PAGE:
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Bungling the job
The Bush administration gives up its search for WMD in Iraq. Plus, a modest proposal to solve the Liberty-Tip tunnel brouhaha.

BY THE TIME you read this, evidence of Iraqi weapons of mass destruction may have been found. But that’s unlikely. On Sunday, Barton Gellman reported in the Washington Post that the 75th Exploitation Task Force, the group charged with finding weapons of mass destruction, is "winding down operations." The team, which has yet to find a smidgen of evidence that deposed Iraqi leader Saddam Hussein was stockpiling weapons of mass destruction, is expected to be out of the country by the end of the month.

The reason why the US went to war in Iraq in the first place was articulated by President Bush to much congressional applause during his State of the Union speech in January: "If Saddam Hussein does not fully disarm, for the safety of our people and for the peace of the world, we will lead a coalition to disarm him." In the same speech, the president also declared that "the gravest danger facing America and the world" was the prospect of regimes such as Iraq’s either using weapons of mass destruction or passing those weapons along to "terrorist allies."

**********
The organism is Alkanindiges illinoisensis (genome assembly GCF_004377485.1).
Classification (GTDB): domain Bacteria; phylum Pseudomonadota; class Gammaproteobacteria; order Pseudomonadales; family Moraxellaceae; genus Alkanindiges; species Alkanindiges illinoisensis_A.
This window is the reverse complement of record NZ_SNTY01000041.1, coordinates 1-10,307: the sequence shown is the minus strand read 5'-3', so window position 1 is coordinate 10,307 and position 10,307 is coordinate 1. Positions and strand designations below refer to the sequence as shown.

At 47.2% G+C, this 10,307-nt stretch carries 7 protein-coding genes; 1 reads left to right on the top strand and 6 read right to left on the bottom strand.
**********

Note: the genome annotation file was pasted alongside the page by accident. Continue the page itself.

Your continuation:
Yet now that the war is over, US forces not only have failed to find evidence that Hussein was armed with weapons of mass destruction, they’ve given up looking for it. And while that’s bad enough, it gets worse: it now seems clear that preventing Iraqi weapons of mass destruction from getting into the hands of terrorists was never high on the Bush-Rumsfeld to-do list to begin with. What else are we to make of a May 4 dispatch in the Post (also authored by Gellman) reporting that the offices of the Tuwaitha Nuclear Research Center, "where U.N. weapons inspectors had catalogued tons of partially enriched uranium and natural uranium," had been stripped bare by looters before US forces could secure the site? It’s not yet clear whether looters also made off with nuclear materials — we may never know if they did. The same thing happened to the Baghdad Nuclear Research Facility, which contained the remains of the Osirik nuclear reactor that had been bombed by Israeli forces in 1981 and then again by US forces in 1991. But the most horrifying news in the Post’s May 4 piece isn’t that these sites have been at best compromised, and at worst ransacked. No, it’s that the deployment of a Defense Department team trained in securing nuclear sites such as Tuwaitha and Osirik was delayed "after a month of official indecision." Apparently, the Bush administration had failed to work out an arrangement in advance with the International Atomic Energy Agency (IAEA), which secured the sites in the first place during weapons inspections conducted under the auspices of the United Nations. The Bush administration did not want to work with the UN-allied IAEA officials in inspecting and securing the sites. It’s hard not to compare this with the US military’s almost singular focus at the start of the war on securing Iraq’s oil wells.